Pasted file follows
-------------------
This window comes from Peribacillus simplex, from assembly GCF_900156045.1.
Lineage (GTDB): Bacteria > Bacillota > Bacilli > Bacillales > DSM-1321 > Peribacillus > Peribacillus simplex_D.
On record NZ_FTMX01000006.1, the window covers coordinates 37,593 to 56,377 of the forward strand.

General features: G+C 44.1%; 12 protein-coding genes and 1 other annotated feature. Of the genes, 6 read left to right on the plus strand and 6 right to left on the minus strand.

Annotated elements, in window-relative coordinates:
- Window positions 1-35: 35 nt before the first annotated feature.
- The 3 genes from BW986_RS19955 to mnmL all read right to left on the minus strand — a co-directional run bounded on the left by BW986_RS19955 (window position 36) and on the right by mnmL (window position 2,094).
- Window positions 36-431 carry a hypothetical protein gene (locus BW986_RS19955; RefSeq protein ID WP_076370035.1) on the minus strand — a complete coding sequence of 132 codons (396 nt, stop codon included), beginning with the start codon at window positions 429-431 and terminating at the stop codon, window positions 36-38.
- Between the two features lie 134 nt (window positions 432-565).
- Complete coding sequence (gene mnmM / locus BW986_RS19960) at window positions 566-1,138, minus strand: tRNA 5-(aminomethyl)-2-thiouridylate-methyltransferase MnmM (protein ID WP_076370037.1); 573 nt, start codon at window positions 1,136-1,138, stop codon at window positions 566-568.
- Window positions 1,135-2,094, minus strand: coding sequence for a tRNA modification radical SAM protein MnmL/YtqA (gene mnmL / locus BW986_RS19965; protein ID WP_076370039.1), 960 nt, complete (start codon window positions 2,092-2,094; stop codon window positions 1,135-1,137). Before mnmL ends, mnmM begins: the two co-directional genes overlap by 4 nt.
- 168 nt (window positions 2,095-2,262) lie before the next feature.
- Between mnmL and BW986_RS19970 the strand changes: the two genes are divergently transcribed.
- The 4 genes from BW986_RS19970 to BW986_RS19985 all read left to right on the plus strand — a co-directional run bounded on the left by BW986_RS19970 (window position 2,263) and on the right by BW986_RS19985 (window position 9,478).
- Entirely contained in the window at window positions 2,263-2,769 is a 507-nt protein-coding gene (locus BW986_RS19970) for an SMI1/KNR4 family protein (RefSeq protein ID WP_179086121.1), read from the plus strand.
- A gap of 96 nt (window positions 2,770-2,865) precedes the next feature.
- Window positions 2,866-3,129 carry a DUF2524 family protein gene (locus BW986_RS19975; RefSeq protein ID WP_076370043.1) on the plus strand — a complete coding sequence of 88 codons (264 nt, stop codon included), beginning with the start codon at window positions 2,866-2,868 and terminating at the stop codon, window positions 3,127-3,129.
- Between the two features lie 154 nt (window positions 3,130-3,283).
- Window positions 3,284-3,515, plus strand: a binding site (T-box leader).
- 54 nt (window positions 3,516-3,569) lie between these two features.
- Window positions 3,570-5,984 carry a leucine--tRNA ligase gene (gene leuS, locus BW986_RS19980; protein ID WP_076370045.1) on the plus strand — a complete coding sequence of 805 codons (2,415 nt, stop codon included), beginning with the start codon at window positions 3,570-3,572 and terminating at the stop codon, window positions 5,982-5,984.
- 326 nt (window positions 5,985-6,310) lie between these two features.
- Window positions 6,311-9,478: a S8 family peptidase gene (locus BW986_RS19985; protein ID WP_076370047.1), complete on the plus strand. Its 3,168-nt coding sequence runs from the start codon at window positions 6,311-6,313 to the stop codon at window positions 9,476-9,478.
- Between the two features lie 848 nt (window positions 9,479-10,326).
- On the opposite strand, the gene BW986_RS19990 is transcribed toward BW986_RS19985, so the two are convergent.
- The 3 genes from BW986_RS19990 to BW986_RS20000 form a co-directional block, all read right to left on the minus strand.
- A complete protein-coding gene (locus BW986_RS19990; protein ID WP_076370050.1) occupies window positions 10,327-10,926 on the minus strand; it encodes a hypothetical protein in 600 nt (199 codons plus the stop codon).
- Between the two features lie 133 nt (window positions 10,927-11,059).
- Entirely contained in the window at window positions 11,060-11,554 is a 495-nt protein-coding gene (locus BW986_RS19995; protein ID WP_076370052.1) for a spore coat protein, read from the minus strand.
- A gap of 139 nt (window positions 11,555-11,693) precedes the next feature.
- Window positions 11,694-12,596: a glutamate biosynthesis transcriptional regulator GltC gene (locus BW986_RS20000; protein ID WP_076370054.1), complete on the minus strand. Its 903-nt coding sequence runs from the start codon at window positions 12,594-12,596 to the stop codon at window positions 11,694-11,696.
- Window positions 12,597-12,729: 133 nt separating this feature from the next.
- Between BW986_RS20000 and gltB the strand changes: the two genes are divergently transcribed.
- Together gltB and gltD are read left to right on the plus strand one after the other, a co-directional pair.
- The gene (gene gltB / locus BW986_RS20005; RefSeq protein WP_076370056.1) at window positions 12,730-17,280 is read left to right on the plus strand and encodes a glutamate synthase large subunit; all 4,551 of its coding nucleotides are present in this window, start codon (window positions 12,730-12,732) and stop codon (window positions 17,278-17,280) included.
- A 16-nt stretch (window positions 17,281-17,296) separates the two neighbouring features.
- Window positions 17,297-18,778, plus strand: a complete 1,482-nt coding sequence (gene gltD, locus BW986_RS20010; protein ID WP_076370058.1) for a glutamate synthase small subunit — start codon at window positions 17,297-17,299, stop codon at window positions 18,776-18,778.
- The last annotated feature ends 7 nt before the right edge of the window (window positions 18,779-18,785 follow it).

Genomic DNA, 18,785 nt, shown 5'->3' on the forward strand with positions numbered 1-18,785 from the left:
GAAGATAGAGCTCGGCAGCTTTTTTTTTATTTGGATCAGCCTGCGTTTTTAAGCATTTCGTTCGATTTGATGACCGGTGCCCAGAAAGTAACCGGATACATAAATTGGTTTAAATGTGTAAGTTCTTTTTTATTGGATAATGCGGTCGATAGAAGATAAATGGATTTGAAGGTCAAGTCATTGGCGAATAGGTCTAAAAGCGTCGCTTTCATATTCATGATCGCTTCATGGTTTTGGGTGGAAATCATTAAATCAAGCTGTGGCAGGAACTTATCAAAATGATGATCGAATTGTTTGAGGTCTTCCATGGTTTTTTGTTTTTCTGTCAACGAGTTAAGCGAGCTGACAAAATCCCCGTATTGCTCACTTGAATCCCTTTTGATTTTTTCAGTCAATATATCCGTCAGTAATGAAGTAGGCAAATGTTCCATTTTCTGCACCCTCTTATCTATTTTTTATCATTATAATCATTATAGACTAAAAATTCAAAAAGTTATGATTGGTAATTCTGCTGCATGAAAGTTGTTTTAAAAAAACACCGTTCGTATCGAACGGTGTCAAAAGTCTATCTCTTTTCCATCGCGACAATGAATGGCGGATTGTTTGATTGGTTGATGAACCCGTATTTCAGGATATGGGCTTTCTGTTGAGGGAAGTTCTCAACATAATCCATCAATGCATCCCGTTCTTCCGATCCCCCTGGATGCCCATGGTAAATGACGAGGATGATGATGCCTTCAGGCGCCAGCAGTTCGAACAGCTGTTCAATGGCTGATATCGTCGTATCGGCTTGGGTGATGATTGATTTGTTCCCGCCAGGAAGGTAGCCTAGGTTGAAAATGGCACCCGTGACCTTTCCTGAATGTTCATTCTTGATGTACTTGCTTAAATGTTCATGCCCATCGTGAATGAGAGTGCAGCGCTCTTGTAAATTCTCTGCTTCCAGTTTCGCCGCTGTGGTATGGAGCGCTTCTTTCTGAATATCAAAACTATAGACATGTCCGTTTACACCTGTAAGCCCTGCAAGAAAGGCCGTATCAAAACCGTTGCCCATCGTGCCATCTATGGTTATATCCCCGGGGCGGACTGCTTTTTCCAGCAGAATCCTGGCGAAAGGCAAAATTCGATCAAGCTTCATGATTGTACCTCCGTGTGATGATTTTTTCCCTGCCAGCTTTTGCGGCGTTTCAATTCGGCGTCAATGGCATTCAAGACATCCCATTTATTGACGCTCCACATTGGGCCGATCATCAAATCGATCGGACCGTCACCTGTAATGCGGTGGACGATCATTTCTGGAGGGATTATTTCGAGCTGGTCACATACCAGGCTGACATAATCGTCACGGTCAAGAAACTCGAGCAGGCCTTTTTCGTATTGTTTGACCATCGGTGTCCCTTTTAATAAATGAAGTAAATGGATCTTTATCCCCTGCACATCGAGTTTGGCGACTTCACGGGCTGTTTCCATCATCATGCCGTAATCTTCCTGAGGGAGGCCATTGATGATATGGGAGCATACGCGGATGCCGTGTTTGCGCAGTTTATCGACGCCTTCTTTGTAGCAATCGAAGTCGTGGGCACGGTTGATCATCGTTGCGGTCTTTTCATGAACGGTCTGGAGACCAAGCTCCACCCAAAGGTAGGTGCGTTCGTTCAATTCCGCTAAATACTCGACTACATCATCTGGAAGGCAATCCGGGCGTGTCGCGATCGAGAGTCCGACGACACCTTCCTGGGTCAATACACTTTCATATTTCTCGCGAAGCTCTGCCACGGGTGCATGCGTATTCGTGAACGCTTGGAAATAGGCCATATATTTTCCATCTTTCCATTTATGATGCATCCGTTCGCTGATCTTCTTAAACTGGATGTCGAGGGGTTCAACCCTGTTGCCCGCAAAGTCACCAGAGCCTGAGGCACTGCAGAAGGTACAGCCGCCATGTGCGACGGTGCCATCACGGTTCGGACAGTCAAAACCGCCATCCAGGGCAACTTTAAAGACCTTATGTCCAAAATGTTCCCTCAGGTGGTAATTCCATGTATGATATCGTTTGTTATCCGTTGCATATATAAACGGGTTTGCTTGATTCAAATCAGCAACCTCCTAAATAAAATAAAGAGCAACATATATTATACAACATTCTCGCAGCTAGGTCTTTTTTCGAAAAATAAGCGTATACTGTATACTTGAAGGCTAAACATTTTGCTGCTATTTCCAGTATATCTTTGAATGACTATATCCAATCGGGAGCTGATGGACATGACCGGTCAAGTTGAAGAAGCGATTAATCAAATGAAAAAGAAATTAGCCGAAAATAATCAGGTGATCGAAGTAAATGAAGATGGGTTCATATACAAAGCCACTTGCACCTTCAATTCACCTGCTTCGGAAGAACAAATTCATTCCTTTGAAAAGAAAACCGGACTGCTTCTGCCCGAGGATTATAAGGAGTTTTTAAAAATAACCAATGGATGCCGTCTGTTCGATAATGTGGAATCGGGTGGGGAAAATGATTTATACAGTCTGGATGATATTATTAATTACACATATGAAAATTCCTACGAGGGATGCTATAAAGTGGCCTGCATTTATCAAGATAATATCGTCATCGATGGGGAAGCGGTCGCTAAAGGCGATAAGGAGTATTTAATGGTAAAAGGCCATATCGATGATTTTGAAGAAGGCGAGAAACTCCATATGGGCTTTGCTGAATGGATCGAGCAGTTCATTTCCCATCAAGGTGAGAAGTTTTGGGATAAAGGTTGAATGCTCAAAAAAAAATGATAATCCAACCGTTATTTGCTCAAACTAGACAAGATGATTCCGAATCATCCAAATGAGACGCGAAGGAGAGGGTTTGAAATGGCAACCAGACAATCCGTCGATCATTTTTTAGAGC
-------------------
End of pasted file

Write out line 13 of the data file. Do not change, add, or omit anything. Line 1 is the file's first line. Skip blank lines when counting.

- Between mnmL and BW986_RS19970 the strand changes: the two genes are divergently transcribed.